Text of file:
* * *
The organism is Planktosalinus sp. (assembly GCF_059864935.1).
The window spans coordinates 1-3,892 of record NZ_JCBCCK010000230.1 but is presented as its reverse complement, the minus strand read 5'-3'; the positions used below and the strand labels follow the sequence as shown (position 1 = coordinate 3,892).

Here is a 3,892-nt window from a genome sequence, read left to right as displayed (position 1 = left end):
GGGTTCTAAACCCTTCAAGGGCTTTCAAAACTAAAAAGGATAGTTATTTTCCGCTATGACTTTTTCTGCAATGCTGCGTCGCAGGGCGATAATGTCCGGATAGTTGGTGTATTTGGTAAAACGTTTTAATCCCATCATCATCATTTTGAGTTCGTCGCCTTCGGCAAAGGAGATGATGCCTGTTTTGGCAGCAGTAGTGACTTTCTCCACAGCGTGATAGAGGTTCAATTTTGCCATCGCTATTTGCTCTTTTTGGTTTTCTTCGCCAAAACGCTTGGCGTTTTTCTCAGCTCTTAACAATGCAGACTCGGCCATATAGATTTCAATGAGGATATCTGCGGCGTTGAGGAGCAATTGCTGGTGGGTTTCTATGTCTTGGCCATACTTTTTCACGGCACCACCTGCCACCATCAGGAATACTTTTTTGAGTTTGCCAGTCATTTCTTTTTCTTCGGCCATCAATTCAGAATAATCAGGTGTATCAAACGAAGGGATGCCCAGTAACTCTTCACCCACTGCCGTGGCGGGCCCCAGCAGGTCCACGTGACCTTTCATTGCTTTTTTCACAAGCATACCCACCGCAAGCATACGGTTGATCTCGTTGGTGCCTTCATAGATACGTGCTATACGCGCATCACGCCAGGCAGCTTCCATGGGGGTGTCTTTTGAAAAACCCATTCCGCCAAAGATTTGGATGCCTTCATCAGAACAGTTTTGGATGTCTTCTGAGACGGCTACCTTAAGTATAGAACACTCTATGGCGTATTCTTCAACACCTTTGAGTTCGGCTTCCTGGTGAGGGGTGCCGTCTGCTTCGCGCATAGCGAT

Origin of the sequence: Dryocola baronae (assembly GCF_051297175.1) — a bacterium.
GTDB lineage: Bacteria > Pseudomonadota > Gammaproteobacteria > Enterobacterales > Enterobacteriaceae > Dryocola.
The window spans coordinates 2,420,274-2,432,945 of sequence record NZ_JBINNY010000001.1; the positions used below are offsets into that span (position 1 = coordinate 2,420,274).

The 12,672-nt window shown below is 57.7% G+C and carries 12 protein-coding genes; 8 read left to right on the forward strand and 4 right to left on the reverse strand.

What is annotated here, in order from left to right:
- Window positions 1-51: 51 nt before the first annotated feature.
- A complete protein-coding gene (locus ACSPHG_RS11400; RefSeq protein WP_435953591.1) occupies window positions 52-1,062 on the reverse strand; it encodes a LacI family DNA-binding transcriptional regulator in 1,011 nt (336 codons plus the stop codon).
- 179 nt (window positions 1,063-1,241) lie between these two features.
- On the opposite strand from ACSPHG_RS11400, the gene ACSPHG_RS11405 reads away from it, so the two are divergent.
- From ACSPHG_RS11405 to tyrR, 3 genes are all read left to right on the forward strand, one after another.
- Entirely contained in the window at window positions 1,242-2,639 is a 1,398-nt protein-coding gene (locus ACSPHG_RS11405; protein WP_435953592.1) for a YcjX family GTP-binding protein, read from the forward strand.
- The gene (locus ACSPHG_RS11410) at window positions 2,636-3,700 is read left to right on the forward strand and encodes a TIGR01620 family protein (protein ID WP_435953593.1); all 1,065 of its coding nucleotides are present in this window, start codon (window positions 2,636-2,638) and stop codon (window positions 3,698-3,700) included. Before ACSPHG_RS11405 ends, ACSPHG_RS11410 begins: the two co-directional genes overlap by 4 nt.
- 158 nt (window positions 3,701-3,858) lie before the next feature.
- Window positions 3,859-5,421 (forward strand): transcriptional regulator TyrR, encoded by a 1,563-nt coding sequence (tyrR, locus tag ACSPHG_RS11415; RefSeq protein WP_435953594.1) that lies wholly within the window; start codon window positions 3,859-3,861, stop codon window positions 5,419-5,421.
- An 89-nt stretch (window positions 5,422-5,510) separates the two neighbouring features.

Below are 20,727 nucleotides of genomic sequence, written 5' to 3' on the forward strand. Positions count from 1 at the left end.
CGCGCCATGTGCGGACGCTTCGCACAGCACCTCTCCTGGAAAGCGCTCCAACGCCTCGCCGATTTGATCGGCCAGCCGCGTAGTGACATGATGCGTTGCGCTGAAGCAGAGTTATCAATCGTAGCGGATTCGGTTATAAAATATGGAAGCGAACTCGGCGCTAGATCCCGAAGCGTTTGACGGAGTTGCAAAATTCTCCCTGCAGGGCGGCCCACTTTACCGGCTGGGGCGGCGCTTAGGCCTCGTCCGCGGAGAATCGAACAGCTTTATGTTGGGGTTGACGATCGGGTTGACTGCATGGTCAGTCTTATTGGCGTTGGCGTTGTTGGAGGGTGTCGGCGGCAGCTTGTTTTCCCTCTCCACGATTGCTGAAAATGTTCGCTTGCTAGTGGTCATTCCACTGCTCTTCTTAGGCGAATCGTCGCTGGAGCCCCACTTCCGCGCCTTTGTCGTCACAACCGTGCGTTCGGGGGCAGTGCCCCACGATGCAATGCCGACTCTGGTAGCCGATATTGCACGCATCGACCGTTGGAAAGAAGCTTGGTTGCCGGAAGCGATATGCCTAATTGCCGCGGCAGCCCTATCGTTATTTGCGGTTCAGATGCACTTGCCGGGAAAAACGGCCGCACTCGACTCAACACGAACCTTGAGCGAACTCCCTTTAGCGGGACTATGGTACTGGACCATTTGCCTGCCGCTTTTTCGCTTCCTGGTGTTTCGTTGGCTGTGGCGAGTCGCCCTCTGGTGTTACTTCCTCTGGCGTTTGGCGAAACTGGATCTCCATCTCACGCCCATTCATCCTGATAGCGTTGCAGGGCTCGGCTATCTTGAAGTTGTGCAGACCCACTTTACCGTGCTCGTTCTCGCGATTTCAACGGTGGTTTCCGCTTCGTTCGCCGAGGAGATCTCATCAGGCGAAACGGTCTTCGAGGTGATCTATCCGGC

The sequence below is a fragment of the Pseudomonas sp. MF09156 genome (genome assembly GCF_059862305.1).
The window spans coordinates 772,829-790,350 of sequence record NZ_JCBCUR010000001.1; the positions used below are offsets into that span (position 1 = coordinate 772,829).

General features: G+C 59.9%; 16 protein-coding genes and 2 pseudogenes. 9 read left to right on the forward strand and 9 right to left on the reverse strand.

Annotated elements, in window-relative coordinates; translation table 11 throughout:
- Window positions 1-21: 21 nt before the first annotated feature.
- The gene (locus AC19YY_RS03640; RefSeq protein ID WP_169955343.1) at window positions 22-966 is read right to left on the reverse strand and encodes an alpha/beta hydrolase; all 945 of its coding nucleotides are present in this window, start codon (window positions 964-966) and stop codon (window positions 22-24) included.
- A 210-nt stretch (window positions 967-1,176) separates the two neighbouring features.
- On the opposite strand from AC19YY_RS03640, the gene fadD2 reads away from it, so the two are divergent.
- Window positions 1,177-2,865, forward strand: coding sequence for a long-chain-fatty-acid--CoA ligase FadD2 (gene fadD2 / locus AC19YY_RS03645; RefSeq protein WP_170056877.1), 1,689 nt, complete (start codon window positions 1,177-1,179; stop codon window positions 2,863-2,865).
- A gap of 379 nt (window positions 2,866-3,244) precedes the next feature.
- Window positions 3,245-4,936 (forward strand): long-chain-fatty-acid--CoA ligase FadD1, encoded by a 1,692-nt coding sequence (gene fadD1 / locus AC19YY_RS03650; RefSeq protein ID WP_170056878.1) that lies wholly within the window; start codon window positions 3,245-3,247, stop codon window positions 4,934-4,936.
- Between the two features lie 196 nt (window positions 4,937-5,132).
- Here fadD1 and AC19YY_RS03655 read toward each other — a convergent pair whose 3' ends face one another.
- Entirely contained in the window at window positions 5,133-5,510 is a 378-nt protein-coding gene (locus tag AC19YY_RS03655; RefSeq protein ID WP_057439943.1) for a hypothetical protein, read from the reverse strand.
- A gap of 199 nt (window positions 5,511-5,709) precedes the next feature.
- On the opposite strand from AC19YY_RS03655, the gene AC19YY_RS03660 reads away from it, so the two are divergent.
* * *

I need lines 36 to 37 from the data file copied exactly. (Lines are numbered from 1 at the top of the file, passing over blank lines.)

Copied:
- A gap of 199 nt (window positions 5,511-5,709) precedes the next feature.
- On the opposite strand from AC19YY_RS03655, the gene AC19YY_RS03660 reads away from it, so the two are divergent.